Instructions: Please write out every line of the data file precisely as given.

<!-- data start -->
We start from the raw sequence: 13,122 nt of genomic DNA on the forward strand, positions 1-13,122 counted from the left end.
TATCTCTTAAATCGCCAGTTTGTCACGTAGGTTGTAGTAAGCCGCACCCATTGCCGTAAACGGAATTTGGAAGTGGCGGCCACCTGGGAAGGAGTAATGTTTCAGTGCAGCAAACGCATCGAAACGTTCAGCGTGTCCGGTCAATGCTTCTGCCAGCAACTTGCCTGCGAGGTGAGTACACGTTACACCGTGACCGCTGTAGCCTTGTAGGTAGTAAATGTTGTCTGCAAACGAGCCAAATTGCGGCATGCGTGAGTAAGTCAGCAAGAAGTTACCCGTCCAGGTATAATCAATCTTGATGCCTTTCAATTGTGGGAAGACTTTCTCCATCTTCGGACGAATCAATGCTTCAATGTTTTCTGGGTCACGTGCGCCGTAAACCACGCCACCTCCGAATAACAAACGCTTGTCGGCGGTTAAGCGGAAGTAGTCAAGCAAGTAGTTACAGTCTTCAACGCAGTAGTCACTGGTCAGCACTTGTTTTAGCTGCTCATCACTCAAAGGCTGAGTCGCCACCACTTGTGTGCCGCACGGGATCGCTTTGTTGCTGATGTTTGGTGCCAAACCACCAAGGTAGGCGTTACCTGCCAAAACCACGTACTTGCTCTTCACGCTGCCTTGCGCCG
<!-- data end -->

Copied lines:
We start from the raw sequence: 13,122 nt of genomic DNA on the forward strand, positions 1-13,122 counted from the left end.
TATCTCTTAAATCGCCAGTTTGTCACGTAGGTTGTAGTAAGCCGCACCCATTGCCGTAAACGGAATTTGGAAGTGGCGGCCACCTGGGAAGGAGTAATGTTTCAGTGCAGCAAACGCATCGAAACGTTCAGCGTGTCCGGTCAATGCTTCTGCCAGCAACTTGCCTGCGAGGTGAGTACACGTTACACCGTGACCGCTGTAGCCTTGTAGGTAGTAAATGTTGTCTGCAAACGAGCCAAATTGCGGCATGCGTGAGTAAGTCAGCAAGAAGTTACCCGTCCAGGTATAATCAATCTTGATGCCTTTCAATTGTGGGAAGACTTTCTCCATCTTCGGACGAATCAATGCTTCAATGTTTTCTGGGTCACGTGCGCCGTAAACCACGCCACCTCCGAATAACAAACGCTTGTCGGCGGTTAAGCGGAAGTAGTCAAGCAAGTAGTTACAGTCTTCAACGCAGTAGTCACTGGTCAGCACTTGTTTTAGCTGCTCATCACTCAAAGGCTGAGTCGCCACCACTTGTGTGCCGCACGGGATCGCTTTGTTGCTGATGTTTGGTGCCAAACCACCAAGGTAGGCGTTACCTGCCAAAACCACGTACTTGCTCTTCACGCTGCCTTGCGCCG